Cheshire experts link with Japanese pharma giant on ‘superbug’ drug development

A Cheshire medical site at the centre of fighting superbugs has forged new links to develop next generation treatments to tackle the problem.

The AMR Centre has today (July 22) announced a landmark agreement with the Japanese pharma company Shionogi to take forward its anti-virulence programme, COT-143.

The therapy is designed to help the body tackle Pseudomonas aeruginosa infections, a hard-to-treat drug-resistant pathogen recognised by the World Health Organisation as a critical threat to human health.

COT-143 is a novel humanised monoclonal antibody. It does not kill bacteria directly, but targets an element that prevents the immune system from acting against the infection.

It has already produced encouraging results in pre-clinical studies and regulatory toxicology tests in preparation for first-in-human clinical trials.

The AMR Centre, based in Alderley Park, will further develop the programme, taking it through a good manufacturing practice clinical manufacturing campaign.

It is in discussions about conducting phase one and phase two clinical trials at The Royal Liverpool University Hospital in 2020.

With the completion of this agreement, The AMR Centre will hold the exclusive worldwide right of research, development and manufacturing of COT-143.

Shionogi, a global business with headquarters in Osaka, will share in revenues if the project progresses to market.

Dr Peter Jackson, executive director of the AMRC, said: “COT-143 is an advanced programme that has produced very promising data against a dangerous pathogen that has a great deal of natural resistance to antibiotics.

“So we are very pleased to have reached this agreement and to be able to progress the high-quality science produced by Shionogi.”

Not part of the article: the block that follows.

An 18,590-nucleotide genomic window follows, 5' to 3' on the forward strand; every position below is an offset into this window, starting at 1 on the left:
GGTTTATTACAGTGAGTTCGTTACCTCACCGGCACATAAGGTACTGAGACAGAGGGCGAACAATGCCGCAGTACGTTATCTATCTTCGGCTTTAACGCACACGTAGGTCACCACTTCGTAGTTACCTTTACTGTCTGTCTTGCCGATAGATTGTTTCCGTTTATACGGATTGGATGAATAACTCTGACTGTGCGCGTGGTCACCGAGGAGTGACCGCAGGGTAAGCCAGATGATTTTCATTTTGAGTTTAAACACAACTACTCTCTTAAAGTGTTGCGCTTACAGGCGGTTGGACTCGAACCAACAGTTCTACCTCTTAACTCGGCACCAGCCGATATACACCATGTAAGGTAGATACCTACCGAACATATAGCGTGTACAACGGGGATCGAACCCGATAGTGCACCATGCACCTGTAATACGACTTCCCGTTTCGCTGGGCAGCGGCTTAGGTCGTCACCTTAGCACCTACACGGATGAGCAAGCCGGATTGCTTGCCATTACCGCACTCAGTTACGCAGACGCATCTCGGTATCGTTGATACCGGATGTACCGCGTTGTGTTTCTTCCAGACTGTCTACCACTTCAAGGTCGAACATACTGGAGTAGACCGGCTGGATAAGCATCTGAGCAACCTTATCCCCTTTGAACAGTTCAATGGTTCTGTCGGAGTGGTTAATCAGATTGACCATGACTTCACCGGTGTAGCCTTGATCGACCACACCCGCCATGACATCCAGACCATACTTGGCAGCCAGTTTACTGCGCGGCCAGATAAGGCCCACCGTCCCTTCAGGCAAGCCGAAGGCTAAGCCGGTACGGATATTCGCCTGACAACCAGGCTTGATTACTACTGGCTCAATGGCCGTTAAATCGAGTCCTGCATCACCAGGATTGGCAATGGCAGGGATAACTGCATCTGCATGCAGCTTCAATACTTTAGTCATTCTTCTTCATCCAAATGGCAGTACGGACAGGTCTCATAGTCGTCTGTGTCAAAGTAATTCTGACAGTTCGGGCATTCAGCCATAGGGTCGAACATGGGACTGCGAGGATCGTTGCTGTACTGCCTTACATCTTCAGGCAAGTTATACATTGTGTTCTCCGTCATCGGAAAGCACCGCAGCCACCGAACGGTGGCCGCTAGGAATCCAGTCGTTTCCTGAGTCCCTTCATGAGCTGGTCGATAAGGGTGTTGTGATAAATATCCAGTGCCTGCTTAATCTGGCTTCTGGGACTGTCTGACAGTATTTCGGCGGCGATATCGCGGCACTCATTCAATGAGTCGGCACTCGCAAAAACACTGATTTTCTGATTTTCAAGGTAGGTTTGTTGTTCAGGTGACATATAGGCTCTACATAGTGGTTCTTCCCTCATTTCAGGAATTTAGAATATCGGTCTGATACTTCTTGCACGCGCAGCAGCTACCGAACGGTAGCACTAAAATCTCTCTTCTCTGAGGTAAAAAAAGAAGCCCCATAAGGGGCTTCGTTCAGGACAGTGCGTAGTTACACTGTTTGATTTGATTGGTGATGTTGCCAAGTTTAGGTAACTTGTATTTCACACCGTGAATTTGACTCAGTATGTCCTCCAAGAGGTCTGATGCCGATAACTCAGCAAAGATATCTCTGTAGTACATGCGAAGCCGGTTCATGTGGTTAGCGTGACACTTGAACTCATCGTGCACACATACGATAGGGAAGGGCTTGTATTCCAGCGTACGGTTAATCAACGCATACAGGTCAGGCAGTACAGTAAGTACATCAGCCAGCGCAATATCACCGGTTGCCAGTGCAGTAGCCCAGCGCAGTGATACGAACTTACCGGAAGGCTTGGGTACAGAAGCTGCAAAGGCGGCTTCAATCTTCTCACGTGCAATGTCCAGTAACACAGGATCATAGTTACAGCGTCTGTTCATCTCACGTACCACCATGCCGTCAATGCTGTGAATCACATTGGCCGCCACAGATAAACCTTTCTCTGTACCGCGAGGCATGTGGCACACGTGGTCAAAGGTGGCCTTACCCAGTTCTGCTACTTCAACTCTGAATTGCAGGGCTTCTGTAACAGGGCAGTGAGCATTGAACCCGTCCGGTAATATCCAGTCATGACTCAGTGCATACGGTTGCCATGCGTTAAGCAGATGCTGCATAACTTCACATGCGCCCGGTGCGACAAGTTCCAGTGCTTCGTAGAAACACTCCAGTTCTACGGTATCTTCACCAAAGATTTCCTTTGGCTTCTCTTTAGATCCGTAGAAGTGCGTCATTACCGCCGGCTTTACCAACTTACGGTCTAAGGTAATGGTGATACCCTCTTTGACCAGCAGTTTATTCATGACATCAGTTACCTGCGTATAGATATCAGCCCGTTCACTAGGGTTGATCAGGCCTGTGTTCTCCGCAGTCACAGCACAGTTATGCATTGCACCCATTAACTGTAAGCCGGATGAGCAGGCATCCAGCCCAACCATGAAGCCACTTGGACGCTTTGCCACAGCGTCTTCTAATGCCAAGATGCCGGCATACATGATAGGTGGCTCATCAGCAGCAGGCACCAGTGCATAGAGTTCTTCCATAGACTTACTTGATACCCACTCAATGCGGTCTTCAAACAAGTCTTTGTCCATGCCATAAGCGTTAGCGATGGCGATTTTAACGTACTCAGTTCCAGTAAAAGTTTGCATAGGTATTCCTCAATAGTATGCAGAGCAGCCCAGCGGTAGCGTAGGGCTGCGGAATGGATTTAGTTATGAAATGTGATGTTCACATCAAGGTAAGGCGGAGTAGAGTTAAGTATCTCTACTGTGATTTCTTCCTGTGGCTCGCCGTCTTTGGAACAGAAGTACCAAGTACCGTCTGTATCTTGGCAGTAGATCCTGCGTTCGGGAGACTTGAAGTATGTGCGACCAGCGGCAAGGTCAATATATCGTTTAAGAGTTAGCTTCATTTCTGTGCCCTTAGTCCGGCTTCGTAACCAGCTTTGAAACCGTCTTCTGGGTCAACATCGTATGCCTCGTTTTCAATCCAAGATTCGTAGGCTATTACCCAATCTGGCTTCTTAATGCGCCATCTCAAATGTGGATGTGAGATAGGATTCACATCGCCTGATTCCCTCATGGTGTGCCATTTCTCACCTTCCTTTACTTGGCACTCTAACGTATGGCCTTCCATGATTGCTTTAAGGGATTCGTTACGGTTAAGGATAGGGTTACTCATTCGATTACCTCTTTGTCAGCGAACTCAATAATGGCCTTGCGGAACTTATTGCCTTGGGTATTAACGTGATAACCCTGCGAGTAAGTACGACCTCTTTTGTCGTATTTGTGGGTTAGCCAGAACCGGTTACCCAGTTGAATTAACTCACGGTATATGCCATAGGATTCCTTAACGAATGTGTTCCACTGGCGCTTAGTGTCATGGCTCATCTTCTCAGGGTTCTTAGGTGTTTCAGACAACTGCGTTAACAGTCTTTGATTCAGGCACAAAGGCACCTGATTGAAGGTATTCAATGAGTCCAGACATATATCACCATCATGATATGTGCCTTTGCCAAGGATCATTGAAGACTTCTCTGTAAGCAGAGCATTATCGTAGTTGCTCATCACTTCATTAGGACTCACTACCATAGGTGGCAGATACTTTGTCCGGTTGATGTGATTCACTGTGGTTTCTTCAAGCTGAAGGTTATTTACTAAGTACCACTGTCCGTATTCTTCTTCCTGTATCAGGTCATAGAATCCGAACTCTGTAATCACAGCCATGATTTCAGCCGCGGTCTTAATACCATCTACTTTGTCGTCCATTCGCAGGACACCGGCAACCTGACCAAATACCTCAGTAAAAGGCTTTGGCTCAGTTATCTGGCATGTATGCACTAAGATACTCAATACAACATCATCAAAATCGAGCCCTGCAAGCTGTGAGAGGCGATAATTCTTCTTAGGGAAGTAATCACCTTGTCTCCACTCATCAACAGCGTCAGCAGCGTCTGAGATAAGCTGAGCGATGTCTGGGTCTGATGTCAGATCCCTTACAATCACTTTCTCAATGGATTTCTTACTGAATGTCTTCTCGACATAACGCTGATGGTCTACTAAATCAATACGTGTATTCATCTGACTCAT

He added: “This is also a milestone for the AMRC as it’s the first programme we will get into clinic and tested in people. We have already had exploratory talks with the Royal Liverpool team about the clinical strategy for COT-143.”

He warned: “Our dwindling supply of antibiotics continues to pose a grave threat to global health.

“Projects such as COT-143 are an example of excellent research struggling to progress in the context of market failure around the development of new antibiotics. Our role is to bridge that gap and get these programmes moving forward.”

Yoshinori Yamano, PhD, a chief scientific officer for infectious diseases, of Shionogi said: “We are pleased to collaborate with AMR Centre which has a function to promote clinical development of novel anti-infective agents by utilising various foundations and medical networks.

“This collaboration, if successful, will enable us to move one step closer protecting people from the threat of infectious diseases.”

COT-143 will help to ‘disarm’ Pseudomonas aeruginosa, a dangerous superbug found in soil, water, skin and most man-made environments, that stops the human immune system from acting on it.

Because it thrives on moist surfaces, the bacterium is capable of contaminating medical equipment, including catheters, causing infections in hospitals and the community.

It is associated with serious illnesses such as cystic fibrosis and causes severe infections including pneumonia and urinary tract infections. The consequences of such severe infections include inflammation and sepsis, and often prove fatal.

Established in May 2016, the AMR Centre is a key part of the UK’s response to the global threat from antimicrobial resistance.

It is a company with public and private investors, to support and accelerate the development of new antibiotics.

NewsPatrick Molyneux